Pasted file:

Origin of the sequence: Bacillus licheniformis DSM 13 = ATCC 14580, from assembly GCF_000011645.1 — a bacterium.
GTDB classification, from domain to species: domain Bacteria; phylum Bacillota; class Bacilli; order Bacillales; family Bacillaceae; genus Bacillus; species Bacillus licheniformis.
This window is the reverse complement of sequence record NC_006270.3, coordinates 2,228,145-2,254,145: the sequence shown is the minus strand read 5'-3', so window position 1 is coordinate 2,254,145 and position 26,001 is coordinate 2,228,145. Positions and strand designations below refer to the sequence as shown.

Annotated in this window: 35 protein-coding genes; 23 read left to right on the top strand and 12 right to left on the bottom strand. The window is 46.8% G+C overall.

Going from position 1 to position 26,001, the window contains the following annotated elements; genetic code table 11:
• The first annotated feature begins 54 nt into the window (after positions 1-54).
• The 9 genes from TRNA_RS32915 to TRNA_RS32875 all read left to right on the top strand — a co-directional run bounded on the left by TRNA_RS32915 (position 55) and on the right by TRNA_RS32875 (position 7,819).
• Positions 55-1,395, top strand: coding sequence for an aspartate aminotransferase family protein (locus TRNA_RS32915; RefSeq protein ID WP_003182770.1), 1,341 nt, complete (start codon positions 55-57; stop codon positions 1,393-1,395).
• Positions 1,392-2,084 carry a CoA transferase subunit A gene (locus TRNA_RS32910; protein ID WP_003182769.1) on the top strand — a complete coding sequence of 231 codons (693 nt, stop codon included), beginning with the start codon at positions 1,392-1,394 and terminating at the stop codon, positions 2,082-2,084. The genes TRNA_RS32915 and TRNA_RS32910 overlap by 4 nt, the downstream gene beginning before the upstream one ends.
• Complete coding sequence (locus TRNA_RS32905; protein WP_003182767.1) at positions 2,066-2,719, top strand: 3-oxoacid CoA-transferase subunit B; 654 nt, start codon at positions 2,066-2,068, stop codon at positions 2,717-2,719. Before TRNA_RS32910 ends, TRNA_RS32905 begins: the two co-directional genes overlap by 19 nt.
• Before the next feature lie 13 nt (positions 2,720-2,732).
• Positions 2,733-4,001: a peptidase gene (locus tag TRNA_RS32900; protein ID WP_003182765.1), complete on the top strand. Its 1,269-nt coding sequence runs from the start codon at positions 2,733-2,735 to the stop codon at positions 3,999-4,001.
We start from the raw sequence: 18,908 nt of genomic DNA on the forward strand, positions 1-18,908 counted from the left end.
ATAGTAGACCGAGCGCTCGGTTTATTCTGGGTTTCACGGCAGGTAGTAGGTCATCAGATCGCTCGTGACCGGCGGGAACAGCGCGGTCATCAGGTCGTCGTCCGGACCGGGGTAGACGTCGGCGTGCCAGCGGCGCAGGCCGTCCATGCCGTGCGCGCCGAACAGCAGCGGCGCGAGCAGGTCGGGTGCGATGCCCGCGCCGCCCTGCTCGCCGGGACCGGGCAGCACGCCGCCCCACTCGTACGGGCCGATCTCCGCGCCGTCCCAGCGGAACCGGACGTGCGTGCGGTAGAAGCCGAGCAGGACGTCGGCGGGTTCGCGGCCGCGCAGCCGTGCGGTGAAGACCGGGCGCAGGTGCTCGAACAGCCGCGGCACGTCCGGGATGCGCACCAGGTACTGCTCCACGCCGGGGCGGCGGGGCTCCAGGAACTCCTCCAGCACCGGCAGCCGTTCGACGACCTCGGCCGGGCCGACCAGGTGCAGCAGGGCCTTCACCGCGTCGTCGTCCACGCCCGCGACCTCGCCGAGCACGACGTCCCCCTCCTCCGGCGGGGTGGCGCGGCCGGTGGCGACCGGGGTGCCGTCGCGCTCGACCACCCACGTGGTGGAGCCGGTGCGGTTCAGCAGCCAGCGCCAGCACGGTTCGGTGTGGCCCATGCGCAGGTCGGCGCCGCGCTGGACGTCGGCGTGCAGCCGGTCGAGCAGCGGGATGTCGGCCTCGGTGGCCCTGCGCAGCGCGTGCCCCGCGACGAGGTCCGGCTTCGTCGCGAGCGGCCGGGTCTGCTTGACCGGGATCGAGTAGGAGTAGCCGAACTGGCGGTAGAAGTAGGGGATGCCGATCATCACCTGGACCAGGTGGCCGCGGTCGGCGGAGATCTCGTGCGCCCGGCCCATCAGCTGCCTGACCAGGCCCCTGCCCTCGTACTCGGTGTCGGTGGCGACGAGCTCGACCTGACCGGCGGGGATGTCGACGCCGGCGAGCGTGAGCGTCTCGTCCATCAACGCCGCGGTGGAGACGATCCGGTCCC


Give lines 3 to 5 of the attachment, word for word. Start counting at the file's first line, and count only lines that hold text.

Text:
This window is the reverse complement of sequence record NC_006270.3, coordinates 2,228,145-2,254,145: the sequence shown is the minus strand read 5'-3', so window position 1 is coordinate 2,254,145 and position 26,001 is coordinate 2,228,145. Positions and strand designations below refer to the sequence as shown.

Annotated in this window: 35 protein-coding genes; 23 read left to right on the top strand and 12 right to left on the bottom strand. The window is 46.8% G+C overall.

Going from position 1 to position 26,001, the window contains the following annotated elements; genetic code table 11: